As I strolled down to Café Adagio on a sunny Sunday afternoon ahead of my meeting with Croydon-based artist Nick Daley, also known as Bareface, I imagined an eccentric character as colourful and striking as the erratic, animated prints and canvases that were displayed on the café’s walls.
The exterior of the local café is nothing out of the ordinary, but once inside, the exhibition asserts the unique quality of the venue. Completely distracted by the artwork that begs to be seen, I missed Daley, sitting humbly by the window awaiting my arrival. He definitely didn’t meet my expectations of the mysterious ‘artist without a face’, as he calls himself.
Bareface has been exhibiting for the past two years in the UK, Australia, and the US. His work has earned him a place in the global graffiti and street art collective The Secret Society of Super Villain Artists (SSOSVA). He is also a member of the local Thornton Heath based creative group Heath Collective. Street Pop is his first solo tour across London, a collection of works from the past few years.
The faces of Maryln Monroe, Audrey Hepburn and Psycho’s Janet Leigh are stylishly stripped back in one striking collection that focuses on iconic women. Another is a series, which explores sexual tension through pop-art images of women with words such as: “You used sex as a weapon”.
“I think there is a darker undertone to them and it’s something that isn’t really touched upon when talking about love,” Bareface explains.
When asked about the feminist undertones of his work and the use of strong female figures, Daley tells me: “I think with this collection it was very much through living with my mum, I’d see that every day. She’s been through a lot to get me through and give me the best that she could so I probably unconsciously reflect that into my work.
“Choosing strong women as my subject is most of what I do, really.”
He says the idea behind his work is to rivet people’s attention to his presentation of iconic faces, by reworking them to confront and interpret their own notion of what the final image portrays.
This obsession with first impressions and face value has seeped playfully into how the local artist interacts with his audience. “I presented a show in Shoreditch with nine portraits of myself, without telling the audience that they could draw within the blank outline,” he says. “Then I gave the person with the marker a nod and suddenly people got it and just went for it! It was actually more popular than the work I had up because so many people just liked the interaction,” Daley laughs.
The invitation to spectators to get more physically involved with the work seems fitting for the exhibition’s current venue. Café Adagio’s owner, Alif Choudhury, explains that the café’s purpose was to be a music and arts café for local artists to promote themselves.
“The idea behind it is to give people a chance to do something for the community. From the way I see things – if you look after people, people will come and look after you and that is how I like to do things here.”
The café, located on Lower Addiscombe Road, has grown through organic collaborations with local artists – with Street Pop being the fifth exhibition to be held.
Gesturing proudly at Bareface’s work, Choudhury reveals: “Essentially the idea is for me to put art that I love up on my walls and hopefully my customers will like it as well.”
There certainly seems to be a growing momentum for artists in Croydon, a place not normally associated with London’s more regularly regarded areas for up and coming artists. “For me, I always thought if I’m going to make it I’ve got to go to Shoreditch, I’ve got to do Shoreditch,” Bareface tells me. “That is where I did my first couple of shows but then the reception from the local show here in Croydon was a million times bigger.”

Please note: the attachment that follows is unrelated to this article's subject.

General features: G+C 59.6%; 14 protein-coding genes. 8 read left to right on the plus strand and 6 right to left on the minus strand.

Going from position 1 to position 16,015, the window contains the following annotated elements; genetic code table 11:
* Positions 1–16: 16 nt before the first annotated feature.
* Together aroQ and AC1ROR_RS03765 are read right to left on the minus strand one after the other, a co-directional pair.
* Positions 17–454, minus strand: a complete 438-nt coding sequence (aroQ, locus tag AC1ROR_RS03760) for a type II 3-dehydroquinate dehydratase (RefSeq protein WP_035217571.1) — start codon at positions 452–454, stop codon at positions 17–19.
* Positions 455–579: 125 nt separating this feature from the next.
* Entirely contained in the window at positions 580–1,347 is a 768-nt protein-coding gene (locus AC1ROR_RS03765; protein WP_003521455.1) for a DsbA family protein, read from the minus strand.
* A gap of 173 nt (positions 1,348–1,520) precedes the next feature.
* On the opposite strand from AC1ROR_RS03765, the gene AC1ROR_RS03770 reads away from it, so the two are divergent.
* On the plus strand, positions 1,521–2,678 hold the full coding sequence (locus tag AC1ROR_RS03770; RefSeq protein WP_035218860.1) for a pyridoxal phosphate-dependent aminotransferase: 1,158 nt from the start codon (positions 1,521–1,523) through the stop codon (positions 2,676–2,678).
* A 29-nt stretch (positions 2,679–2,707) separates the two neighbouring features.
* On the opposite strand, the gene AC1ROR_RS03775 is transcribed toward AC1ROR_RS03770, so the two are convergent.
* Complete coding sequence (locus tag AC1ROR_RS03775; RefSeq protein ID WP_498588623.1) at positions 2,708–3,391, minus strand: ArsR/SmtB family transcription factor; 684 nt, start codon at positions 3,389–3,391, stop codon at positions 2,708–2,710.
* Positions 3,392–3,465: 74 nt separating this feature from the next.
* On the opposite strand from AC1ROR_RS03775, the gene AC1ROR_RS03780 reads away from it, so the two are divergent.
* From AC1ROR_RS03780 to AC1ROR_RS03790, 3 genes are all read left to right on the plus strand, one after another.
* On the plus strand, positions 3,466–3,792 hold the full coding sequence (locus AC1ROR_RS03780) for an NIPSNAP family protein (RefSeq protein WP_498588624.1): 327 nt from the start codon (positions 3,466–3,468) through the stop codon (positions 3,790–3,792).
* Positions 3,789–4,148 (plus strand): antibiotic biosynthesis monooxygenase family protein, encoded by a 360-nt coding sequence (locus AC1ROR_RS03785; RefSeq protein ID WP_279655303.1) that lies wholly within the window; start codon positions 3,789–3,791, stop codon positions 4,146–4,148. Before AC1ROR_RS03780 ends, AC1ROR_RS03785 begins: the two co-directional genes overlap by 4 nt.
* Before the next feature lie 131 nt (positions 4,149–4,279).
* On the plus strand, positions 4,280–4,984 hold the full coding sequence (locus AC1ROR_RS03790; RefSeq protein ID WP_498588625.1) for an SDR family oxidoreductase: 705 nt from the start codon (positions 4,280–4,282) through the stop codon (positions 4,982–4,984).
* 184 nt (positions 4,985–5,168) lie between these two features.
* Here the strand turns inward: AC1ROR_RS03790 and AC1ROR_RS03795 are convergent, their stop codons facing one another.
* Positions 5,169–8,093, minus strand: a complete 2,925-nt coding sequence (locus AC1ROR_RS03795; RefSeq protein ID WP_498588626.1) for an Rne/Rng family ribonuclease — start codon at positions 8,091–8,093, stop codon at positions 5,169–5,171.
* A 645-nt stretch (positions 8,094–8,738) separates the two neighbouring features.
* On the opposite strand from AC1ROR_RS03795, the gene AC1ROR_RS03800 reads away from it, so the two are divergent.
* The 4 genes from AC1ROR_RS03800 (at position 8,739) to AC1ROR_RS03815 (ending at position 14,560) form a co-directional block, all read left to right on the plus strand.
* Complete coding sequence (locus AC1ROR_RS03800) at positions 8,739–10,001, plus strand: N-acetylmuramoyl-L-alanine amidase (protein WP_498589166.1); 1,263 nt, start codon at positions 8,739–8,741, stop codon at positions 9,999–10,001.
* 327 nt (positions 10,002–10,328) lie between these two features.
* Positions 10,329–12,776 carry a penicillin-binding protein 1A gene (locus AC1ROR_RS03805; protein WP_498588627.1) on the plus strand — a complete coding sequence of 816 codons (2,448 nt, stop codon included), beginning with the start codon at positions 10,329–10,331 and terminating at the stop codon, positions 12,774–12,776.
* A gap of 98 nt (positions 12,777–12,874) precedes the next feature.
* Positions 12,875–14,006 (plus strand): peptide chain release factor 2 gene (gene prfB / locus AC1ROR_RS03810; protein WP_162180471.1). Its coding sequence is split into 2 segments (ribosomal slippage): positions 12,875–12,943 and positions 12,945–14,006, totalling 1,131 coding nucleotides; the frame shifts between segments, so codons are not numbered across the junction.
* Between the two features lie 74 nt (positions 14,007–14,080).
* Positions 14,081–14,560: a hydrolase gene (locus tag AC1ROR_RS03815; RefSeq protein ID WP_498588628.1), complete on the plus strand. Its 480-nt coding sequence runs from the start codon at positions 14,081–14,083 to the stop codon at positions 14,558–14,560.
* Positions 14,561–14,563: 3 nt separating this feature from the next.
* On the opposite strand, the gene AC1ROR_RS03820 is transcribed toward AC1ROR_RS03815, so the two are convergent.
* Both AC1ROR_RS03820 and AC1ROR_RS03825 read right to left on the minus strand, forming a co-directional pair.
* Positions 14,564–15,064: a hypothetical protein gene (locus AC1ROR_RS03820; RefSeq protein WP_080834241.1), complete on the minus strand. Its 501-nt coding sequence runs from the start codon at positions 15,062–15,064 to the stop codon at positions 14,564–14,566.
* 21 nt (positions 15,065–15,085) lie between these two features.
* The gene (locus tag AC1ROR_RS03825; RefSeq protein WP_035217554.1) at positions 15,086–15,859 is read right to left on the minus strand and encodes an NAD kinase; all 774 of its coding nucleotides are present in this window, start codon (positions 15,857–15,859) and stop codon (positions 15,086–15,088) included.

This Croydon influence is something Bareface wants to build upon and the artist is advocating for other local artists to do the same. “We can build our own scene here. It will be like kicking down the door almost and saying: come in, it’s fine, we can build our own little Shoreditch vibe here and that’s what we want.”
Bareface might just be onto something. Since the exhibition opened the prints have been selling tremendously well and as we chat, Choudery interrupts to announce another sale.
Emphasising that he wants his audience to interpret the work how they see fit, Bareface isn’t passive when it comes to asserting his feelings through his body of work: “When something strikes a cord within me that I want to shout about, then I will definitely translate that through my work.” This is apparent with his collection ‘Selfish Series’ which Daley describes as ‘two fingers up to selfie culture’.
To explore this further, the artist sticks his logo of a blank face in various locations in South London. “People end up drawing in them and what’s interesting is the fact that what they draw is probably a truer reflection of how they feel, rather than the selfies that they produce,
“They are often quite dark and a bit troubled, which is strange but it is how people feel. I’ll probably never understand the selfie culture or agree with it but I can challenge it.”
Daley feels that this collaboration with the local community is a way of giving back. The artist wants to support Croydon further by donating the proceeds of his upcoming book, showcasing his work to help local schools and charities buy art supplies.
Always obsessed with the face, Daley tells me: “It’s a nice way of giving back instead of just ‘look at me, look at my work’, which would have almost been like taking a selfie.”
Street Pop will run for a month at Café Adagio, where Bareface’s prints are available for purchase. The café also hosts regular music and arts events, the programme of which can be found on their website: www.cafeadagio.uk